Citations in Economics: Measurement, Uses and Impacts
NBER Working Paper No. 21754
I describe and compare sources of data on citations in economics and the statistics that can be constructed from them. Constructing data sets of the post-publication citation histories of articles published in the “Top 5” journals in the 1970s and the 2000s, I examine distributions and life cycles of citations, compare citation histories of articles in different sub-specialties in economics and present evidence on the history and heterogeneity of those journals’ impacts and the marginal citation productivity of additional coauthors. I use a new data set of the lifetime citation histories of over 1000 economists from 30 universities to rank economics departments by various measures and to demonstrate the importance of intra- and inter-departmental heterogeneity in productivity. Throughout, the discussion summarizes earlier work. I survey research on the impacts of citations on salaries and non-monetary rewards and discuss how citations reflect judgments about research quality in economics.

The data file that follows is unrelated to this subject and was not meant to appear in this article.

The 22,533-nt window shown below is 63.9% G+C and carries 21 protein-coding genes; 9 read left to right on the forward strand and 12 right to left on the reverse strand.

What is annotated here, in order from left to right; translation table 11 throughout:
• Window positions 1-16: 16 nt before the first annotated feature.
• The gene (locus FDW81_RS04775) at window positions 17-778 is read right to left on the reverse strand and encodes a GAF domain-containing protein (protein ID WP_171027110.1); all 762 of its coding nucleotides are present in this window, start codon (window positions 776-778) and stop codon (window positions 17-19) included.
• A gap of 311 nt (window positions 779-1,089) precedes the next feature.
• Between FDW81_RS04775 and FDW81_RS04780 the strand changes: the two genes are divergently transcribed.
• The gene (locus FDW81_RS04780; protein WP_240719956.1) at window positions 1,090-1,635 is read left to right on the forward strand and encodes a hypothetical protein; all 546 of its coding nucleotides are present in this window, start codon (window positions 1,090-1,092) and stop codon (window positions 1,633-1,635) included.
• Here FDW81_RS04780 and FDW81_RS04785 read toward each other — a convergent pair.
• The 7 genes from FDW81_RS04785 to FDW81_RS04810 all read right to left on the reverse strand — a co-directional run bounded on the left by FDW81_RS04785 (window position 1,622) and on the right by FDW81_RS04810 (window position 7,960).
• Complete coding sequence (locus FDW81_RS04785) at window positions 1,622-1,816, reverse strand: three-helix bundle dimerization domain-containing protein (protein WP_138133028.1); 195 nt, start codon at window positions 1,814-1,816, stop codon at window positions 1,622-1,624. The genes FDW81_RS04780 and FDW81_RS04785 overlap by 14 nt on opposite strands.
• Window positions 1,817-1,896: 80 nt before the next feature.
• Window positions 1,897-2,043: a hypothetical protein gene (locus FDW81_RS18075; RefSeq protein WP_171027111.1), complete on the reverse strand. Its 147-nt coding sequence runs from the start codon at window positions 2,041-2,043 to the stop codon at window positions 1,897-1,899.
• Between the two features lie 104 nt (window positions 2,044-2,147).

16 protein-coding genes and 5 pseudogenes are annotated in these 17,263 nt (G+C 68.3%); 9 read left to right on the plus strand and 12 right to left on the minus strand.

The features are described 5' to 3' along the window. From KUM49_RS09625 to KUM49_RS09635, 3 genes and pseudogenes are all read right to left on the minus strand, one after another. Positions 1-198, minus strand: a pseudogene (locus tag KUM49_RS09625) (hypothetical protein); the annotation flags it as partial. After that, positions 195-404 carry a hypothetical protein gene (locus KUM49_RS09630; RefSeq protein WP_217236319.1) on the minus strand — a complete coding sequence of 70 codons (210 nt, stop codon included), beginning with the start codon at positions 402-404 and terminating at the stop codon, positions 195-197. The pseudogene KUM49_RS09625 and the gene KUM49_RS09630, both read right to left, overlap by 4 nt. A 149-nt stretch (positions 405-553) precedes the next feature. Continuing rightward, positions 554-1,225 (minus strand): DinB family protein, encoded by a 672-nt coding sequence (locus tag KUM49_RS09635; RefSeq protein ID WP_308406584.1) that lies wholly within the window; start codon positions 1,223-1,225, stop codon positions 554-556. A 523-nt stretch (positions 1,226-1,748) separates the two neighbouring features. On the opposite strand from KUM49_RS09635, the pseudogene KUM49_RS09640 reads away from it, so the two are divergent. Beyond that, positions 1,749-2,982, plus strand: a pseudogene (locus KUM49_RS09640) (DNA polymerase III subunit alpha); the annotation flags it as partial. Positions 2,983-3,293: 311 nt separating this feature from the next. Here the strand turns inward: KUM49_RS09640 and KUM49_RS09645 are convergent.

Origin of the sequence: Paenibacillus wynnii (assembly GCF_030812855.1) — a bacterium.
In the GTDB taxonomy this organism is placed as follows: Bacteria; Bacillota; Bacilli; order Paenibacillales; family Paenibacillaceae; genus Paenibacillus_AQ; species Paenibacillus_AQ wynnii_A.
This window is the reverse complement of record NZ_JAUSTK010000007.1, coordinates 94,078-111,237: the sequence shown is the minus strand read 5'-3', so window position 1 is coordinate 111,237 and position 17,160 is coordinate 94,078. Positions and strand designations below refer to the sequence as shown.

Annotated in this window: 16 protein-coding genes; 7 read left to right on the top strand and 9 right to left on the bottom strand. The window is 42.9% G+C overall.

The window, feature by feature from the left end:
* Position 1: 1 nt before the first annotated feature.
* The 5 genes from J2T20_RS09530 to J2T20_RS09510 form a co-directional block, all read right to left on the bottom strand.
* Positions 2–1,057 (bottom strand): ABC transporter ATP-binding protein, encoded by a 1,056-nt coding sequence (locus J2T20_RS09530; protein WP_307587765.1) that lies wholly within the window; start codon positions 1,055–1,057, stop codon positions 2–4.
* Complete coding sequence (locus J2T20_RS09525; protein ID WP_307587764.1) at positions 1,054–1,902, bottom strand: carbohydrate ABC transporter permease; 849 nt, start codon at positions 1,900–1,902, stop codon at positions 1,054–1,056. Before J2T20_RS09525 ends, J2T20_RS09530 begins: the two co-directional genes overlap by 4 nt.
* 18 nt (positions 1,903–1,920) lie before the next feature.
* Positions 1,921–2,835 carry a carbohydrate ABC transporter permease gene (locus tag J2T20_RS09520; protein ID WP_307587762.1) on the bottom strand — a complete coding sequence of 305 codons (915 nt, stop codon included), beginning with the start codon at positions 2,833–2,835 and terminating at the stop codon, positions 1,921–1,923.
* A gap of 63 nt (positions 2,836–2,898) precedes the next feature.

Document Object Identifier (DOI): 10.3386/w21754
Published: Daniel S. Hamermesh, 2018. "Citations In Economics: Measurement, Uses, and Impacts," Journal of Economic Literature, vol 56(1), pages 115-156. citation courtesy of
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